Wednesday, 9 May 2007

Stadium Review #21 - KC Stadium

Ground Information: KC [Kingston Communications] Stadium (Hull City FC) Capacity 25,404

Appearance: The Kingston Communications [known as the KC] stadium was opened in 2002 so is one of the new breed of stadia that have been growing around the UK. The KC is a now 'new traditional' bowl design with a wrap-round undulating roof with one side being slightly higher than the surrounding three. Externally the stadium is clad with grey/silver and has blue and yellow stairways and spaceframe room. Hull rigorously separate home and away supporters, meaning that the away end is heavily fenced in from the car park through to the turnstiles - upon leaving, all away supporters must walk up to the car park to get out. Internally, as the stadium is shared between Hull City and Hull RLFC the colours are 'neutral' black, white and amber of both clubs. 8/10

View: New all seater stadia give the spectator a better deal, as (in most cases) all seats have unobstructed views. The away following is normally housed in behind the goal, offset towards a corner. 7/10

Getting there: A part from Hull being nearly in Norway, the stadium is well signed from the main A Road into Hull, you cannot get lost. Hull train station is about 15 minutes' walk way in the centre but through some decidedly dodgy looking street. The queues for the bus after a match get extremely long. 6/10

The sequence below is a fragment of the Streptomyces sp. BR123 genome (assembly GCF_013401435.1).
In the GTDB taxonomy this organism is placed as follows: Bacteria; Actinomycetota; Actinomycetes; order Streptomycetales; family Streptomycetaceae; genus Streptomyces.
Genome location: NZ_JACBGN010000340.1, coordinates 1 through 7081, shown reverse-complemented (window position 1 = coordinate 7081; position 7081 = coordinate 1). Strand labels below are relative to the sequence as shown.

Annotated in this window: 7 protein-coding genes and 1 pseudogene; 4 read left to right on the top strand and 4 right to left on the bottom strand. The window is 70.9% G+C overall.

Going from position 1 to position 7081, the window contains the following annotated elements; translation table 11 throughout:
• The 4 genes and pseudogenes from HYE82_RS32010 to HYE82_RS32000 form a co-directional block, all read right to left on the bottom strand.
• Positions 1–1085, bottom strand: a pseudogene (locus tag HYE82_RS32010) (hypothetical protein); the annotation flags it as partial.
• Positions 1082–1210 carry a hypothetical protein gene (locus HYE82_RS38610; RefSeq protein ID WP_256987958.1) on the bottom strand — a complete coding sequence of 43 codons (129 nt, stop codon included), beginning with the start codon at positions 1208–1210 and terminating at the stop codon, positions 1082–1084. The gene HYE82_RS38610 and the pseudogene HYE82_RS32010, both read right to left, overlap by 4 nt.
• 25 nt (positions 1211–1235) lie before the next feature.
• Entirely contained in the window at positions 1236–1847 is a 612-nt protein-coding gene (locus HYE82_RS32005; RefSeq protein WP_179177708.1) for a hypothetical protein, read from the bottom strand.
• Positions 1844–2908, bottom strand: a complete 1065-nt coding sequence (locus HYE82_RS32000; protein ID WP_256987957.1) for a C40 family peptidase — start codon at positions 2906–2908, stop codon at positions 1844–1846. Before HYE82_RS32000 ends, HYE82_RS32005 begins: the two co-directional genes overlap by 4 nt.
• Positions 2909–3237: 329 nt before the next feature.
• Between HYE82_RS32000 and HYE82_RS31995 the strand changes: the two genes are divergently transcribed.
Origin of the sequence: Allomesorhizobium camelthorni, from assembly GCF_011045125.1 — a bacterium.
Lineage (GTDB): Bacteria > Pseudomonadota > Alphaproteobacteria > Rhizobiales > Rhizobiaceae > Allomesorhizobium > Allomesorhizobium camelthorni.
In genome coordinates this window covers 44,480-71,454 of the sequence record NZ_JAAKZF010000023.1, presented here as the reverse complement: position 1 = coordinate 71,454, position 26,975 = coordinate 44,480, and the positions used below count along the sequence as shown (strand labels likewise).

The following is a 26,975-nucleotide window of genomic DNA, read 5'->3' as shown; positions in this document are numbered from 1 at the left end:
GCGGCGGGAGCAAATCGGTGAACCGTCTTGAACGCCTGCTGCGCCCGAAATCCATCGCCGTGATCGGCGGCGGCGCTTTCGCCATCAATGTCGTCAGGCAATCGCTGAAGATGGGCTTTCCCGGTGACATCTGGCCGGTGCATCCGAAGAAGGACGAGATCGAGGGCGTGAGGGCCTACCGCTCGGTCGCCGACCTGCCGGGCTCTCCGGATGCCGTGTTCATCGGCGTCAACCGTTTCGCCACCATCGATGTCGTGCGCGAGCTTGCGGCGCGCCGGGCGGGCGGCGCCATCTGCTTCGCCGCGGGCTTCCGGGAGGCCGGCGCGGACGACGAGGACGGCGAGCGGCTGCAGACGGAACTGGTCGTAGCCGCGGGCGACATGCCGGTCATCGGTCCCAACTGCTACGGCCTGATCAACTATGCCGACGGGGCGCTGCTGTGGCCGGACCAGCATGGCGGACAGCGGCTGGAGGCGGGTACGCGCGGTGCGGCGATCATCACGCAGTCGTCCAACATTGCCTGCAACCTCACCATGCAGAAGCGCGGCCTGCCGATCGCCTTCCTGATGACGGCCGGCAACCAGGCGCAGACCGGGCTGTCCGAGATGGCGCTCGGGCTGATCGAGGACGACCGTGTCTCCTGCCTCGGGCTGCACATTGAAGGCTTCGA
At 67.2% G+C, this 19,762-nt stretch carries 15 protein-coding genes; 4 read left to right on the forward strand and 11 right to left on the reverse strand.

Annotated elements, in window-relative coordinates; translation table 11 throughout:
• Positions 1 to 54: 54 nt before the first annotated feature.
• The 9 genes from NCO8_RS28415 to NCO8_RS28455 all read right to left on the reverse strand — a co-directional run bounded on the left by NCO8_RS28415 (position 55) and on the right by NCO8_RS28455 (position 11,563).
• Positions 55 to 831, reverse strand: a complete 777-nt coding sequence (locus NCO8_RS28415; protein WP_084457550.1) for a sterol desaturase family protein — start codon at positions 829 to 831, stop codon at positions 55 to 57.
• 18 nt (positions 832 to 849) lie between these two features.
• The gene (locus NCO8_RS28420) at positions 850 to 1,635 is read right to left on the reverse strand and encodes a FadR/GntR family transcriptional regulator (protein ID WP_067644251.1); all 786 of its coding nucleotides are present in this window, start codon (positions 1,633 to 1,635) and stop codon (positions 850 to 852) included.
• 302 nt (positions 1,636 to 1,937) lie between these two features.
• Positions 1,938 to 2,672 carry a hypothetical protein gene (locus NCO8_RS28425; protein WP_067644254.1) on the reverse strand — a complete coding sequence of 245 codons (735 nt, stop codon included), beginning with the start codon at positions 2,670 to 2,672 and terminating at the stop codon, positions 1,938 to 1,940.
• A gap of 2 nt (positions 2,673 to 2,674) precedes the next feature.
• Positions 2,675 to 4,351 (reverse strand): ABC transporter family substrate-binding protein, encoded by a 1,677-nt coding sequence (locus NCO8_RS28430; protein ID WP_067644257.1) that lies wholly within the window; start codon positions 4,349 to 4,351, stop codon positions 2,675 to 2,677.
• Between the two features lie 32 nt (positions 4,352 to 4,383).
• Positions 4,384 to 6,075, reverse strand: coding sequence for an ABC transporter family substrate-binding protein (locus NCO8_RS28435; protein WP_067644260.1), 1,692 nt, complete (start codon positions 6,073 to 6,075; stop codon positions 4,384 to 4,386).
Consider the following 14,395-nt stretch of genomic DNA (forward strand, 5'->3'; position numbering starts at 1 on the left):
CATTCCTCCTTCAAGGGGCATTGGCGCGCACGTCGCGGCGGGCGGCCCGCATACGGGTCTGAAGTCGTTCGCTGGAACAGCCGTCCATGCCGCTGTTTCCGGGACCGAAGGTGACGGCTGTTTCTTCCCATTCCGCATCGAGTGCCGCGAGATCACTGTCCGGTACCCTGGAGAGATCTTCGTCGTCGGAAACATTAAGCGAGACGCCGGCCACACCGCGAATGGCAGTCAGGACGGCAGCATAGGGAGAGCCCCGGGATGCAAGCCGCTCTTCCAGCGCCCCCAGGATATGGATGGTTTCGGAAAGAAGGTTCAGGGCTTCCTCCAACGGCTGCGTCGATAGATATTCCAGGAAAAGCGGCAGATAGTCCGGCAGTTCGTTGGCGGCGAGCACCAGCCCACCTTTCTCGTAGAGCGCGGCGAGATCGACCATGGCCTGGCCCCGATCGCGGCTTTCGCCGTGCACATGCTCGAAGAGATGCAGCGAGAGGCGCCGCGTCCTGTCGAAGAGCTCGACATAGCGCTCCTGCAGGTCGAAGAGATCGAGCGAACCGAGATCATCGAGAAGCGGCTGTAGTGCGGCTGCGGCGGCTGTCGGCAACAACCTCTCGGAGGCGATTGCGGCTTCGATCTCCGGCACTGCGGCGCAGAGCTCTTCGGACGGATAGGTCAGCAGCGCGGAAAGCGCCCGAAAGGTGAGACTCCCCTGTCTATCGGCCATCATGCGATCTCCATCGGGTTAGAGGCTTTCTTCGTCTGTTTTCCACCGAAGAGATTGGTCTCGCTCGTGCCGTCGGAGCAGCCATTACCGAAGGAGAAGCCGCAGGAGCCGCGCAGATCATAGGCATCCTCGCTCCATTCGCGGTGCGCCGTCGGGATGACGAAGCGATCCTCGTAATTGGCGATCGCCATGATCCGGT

Facilities (toilets, TVs etc): The concourse is on the first floor so that you are half way up the stand and contains three sets of toilets (two male and a female) and one refreshment bar, there are TVs showing Sky Sports pre-match and live match broadcasts during play. They had run out of pies by half time and there were only 300 odd supporters. 6/10

Food and Drink: Hull do a "pie and a pint" deal which gives you a half price pie with every pint purchased, but the normal refreshments are available too. They have very good pies - the best of the season. 6/10

Stewarding/Police: The stewards were very friendly, they wanted to keep my novelty hat, and were content to allow the supporters on the back three rows to remain stood throughout the game. It did take 10 police and stewards to take one supporter out though. 7/10

Surrounding area (what's there to do outside the ground): Not much, the pubs nearby aren't really recommended, and the walk into town is a bit far. You can sit in the parkland surrounding the stadium and visit the "zoo". 4/10

Home fans (their contribution to the atmosphere etc): The away end is right next to the more vocal supporters to your left. As the game had no real meaning and Hull were guaranteed survival because of Leeds demise there was a lot of friendly banter between fans and some unusual unity in the chanting. The home fans clapped Argyle before and after the game and outside the stadium, which is very commendable to them. However there is one way to kill an atmosphere - miss a penalty. Even after Hull celebrated Ebanks-Blake's miss, the remainder of the game until Argyle's goal was conducted in near silence. A very strange sight. 10/10

Total score: 54/80

Stadium League Table:
Pride Park (Derby): 65
Hillsborough (Sheffield Wednesday): 58
Poltair Park (St Austell): 57 [non league]
Stadium of Light (Sunderland): 55

KC Stadium (Hull): 54
= Portman Road (Ipswich): 51
= Ricoh Arena (Coventry):51

= Carrow Road (Norwich): 50
= Walkers Stadium (Leicester): 50
Underhill (Barnet): 49
= St Andrews (Birmingham): 48
= Molineux (Wolves): 48
= Loftus Road (QPR): 46
= The Hawthorns (WBA): 46
= Elland Road (45)
= Turf Moor (Burnley): 45

Kenilworth Road (Luton): 44
Deepdale (Preston): 43
Ninian Park (Cardiff): 42
Roots Hall (Southend): 41
London Road (Peterbrough): 36

The run away ground is Derby's Pride Park, I wonder if new Wembley can top that come Sunday?

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